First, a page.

After June’s floods, health concerns surface in northeastern Minnesota

Published 5:02 am Monday, July 8, 2024

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By Erica Zurek, Minnesot Public Radio News

Two people stand in a basement

Eric and Rebecca Trip pose for a photo in their basement during clean-up on June 25. The basement filled with about eight feet of water when a flash-flood inundated the city of Cook in mid-June.
Erica Zurek | MPR News

In the small northeastern Minnesota city of Cook, Rebecca and Eric Trip spent days after floodwaters receded cleaning out their damp-smelling basement. It rapidly filled with about eight feet of water in mid-June when torrential rains created a major flash flood. The nearby Little Fork River overflowed after the storms, inundating businesses and homes with water.

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It will be weeks until the full extent of damage is known and months until cleanup is complete in Cook and other parts of the state affected by high water. Residents are now in recovery mode and trying to get ahead of possible health effects from soaked structures.

“You could actually see the water level through the windows. You are looking into the sort of yellowy, orange, brown water and it kept rising,” Eric Trip said.

The Trips live in Rebecca’s childhood home in Cook. Rebecca’s mother, Muriel Simonson, lives next door.

A person holds a smart phone with a picture on the screen

Rebecca Trip looks through photographs on her cell phone and pauses at an image of her 86-year-old mother, Muriel Simonson, being rescued from her flooded house by canoe.
Erica Zurek | MPR News

“They canoed my mother out,” said Rebecca as she scrolls through photos on her cellphone, pausing at an image of her 86-year-old mom being rescued from her flooded house.

The city of Cook and nearby communities sit in a remote watershed surrounded by dense boreal forest and numerous lakes. Residents in and around town also live in a floodplain.

The 500 or so people living in Cook year-round usually receive messages from a flood prediction system when there is an elevated risk.

“But this time was different. The flood happened so quickly,” said Harold Johnston, the mayor of Cook. “Our advice to everybody is dry out. You don’t want mold.”

Molds are complex organisms that produce diverse types of substances that can be irritants and allergens. They may trigger respiratory symptoms like sneezing, coughing and difficulty breathing, and can cause severe illness.

A man stands in front of a sign for Cook City Hall

Cook mayor Harold Johnston speaks on about the flash-flood that saturated the city.
Erica Zurek | MPR News

After water levels go down, buildings typically stay wet long enough to develop musty odors and mold. Dan Tranter, the indoor air supervisor at the Minnesota Department of Health, worries about potential health hazards in homes that have flooded.

He said mold does not grow immediately or underwater, but it will begin to show up on walls and flooring after a couple of days.

“When there’s overland flooding, we always say, take out the absorbent materials, like carpeting, carpet pad, drywall and insulation that’s been in contact with flood water,” Tranter said.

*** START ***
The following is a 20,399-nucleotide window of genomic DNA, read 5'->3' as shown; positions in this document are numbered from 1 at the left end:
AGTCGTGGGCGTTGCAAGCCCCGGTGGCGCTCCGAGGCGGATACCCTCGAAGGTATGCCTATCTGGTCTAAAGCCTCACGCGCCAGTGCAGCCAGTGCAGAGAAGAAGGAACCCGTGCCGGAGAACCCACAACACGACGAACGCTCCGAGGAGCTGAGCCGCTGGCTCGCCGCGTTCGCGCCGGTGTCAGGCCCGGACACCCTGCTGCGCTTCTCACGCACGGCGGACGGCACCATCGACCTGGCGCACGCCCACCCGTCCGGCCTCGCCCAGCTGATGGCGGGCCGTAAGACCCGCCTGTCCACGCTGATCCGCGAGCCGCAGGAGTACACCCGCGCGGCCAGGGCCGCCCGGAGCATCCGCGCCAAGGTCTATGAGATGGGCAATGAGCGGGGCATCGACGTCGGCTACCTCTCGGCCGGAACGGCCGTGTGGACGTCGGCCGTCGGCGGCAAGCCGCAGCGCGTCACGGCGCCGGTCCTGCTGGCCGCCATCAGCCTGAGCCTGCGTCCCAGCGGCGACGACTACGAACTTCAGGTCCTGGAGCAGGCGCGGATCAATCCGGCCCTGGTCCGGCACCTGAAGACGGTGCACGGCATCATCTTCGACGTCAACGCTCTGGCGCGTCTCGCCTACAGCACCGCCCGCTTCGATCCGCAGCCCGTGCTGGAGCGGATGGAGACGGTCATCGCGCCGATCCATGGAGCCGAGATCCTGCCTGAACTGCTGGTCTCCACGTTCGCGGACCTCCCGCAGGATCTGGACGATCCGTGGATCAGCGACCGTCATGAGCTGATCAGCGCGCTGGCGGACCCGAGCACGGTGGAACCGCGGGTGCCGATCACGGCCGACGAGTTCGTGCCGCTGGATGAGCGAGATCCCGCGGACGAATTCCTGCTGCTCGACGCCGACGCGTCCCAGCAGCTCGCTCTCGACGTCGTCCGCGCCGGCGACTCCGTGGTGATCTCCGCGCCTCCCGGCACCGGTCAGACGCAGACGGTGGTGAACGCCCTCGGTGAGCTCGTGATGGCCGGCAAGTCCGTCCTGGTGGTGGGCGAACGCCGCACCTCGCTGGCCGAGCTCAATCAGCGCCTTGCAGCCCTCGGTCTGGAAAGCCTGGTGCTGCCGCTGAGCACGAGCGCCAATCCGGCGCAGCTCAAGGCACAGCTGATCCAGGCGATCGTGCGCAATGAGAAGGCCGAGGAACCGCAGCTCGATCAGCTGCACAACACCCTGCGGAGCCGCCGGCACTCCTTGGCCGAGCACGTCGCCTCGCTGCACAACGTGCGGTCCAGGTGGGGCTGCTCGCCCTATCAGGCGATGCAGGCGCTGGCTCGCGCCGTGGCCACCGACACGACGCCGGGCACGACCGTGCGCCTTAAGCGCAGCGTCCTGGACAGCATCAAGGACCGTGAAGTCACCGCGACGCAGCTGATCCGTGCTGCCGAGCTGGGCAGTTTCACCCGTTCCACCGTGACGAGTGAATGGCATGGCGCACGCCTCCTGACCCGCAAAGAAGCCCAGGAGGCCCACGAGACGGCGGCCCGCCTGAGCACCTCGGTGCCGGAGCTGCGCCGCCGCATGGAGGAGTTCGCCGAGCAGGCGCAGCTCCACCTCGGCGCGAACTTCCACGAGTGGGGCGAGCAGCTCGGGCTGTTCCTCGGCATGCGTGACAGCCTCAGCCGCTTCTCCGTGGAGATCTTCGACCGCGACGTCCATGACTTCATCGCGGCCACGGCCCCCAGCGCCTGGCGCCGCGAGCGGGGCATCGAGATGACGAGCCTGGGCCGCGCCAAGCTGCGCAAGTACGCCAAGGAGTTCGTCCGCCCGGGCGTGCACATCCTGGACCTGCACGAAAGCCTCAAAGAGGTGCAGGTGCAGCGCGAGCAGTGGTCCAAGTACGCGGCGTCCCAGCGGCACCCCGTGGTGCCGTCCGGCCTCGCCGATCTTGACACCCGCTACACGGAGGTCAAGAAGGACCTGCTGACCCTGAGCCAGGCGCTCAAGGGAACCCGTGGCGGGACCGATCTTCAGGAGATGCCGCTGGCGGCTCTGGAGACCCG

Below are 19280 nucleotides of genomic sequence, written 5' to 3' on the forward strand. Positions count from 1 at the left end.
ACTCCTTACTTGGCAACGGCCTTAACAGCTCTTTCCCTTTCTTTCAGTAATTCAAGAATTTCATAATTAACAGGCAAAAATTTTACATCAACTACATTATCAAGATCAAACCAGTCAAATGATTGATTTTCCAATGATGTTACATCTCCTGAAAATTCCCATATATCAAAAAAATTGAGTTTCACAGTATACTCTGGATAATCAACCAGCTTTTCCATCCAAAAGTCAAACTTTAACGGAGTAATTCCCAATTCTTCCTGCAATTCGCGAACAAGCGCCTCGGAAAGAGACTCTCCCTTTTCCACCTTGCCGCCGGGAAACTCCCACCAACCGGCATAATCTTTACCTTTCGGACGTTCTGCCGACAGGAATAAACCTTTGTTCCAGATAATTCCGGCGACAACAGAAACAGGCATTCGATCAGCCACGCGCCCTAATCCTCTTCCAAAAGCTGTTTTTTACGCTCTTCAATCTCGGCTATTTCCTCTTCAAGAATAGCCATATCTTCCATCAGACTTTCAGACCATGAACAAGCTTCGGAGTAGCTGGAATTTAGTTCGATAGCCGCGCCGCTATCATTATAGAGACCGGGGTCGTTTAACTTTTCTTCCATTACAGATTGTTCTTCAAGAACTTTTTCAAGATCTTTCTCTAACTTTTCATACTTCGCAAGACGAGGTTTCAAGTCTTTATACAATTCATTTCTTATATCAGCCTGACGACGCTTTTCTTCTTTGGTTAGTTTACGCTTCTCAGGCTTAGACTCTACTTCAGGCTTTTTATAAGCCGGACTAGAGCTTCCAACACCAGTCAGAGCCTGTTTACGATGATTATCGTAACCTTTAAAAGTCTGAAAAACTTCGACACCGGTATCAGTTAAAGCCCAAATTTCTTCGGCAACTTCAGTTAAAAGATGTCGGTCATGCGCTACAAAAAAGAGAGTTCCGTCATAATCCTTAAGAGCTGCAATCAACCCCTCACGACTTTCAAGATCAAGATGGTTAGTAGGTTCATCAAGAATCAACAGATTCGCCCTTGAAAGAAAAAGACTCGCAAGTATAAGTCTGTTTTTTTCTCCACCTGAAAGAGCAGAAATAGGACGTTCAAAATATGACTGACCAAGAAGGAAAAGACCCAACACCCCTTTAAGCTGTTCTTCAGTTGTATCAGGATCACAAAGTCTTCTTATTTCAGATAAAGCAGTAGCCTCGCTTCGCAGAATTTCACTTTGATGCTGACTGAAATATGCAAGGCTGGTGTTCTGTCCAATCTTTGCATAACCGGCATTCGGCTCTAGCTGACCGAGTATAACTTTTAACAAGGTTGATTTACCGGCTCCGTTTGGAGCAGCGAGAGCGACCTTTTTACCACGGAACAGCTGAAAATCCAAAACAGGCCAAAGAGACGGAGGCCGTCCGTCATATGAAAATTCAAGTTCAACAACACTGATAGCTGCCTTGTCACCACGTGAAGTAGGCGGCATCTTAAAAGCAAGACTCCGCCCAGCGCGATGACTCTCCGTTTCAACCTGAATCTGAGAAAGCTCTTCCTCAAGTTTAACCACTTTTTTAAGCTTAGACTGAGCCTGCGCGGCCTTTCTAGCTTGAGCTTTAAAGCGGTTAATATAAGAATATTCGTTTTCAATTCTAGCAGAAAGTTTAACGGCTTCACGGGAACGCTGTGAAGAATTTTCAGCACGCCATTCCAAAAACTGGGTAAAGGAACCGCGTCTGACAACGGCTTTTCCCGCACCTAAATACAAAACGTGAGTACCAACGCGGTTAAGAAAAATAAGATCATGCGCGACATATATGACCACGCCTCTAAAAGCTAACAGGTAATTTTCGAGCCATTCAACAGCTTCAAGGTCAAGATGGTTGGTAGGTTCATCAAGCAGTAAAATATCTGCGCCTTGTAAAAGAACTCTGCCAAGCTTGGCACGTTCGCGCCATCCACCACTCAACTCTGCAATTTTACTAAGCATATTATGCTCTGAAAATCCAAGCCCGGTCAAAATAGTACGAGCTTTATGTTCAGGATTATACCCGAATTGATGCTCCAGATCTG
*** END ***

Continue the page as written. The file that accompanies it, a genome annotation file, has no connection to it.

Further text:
Removing these building materials can be costly, and many people in Cook do not have flood insurance or access to licensed contractors to help them with the cleanup. St. Louis County Sheriff Gordon Ramsay sees a lot of overwhelmed people who cannot do the work themselves, particularly older people and those who live alone or are physically disabled.

An empty city street

The water has since receded from River Street and 1st Avenue in the city of Cook, pictured here on June 25.
Erica Zurek | MPR News

“There’s a lot of people that need help right now and it’s very sad to see. I was up north in a flooded area, and clearly you could smell the mold already,” Ramsay said.

He added that with the summer heat mold grows quickly especially in basements with poor circulation.

Groups of people from Cook and the surrounding area showed up at the Trip’s home to help move belongings out of their basement. Unsalvageable items were picked up and taken away. Photographs, sentimental items and a cedar chest filled with family heirlooms dried outside.

“At the moment, it’s a lot of work,” Eric Tripp said. “Sometimes we get a little tearful about how much effort volunteers have put in.”

Several days after the flood, pieces of wet carpet and waterlogged sandbags lie on sidewalks, and dumpsters full of damaged belongings sit on Cook’s streets. Lawns squish underfoot and an occasional whiff of stale sewage hangs in the air. Donations of cleaning supplies, fans and dehumidifiers line the Cook firehouse.

Stacks of boxes and supplies fill a large garage

Cleaning supplies and other donations line the Fire Hall in Cook.
Erica Zurek | MPR News

At the Trip’s home, a box fan draws moisture out of the basement.

“They said at the town meetings that you need to be aware that mold will grow,” Eric said. “There was a lady that came by yesterday afternoon and dropped off some supplies, and she said, ‘Hmm, funky smell.’ And it’s true, but it’s less funky today, and it’ll smell more like bleach tomorrow.”

Rebecca nods in agreement. After they finish emptying the basement, they will wash it, bleach it, let it dry, and then, they say in unison, “move on.”